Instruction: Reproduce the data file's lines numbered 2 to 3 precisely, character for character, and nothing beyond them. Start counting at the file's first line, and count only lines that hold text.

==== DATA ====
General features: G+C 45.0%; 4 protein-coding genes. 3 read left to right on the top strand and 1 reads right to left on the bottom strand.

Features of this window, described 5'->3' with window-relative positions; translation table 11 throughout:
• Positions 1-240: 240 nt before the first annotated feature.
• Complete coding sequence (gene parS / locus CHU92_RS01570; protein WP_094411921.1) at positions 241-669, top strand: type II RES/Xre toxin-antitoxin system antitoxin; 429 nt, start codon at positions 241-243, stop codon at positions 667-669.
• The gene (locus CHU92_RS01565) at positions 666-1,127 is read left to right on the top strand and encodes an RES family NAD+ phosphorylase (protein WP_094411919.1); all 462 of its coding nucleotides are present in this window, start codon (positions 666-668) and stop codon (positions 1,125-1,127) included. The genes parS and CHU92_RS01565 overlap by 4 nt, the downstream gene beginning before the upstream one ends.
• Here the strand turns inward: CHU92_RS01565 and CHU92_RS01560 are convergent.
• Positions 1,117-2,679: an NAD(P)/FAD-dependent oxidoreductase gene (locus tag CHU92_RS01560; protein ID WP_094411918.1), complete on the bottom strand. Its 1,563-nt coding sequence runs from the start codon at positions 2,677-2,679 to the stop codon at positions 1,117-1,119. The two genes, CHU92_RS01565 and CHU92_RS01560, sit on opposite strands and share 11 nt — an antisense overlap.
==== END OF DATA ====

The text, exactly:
Features of this window, described 5'->3' with window-relative positions; translation table 11 throughout:
• Positions 1-240: 240 nt before the first annotated feature.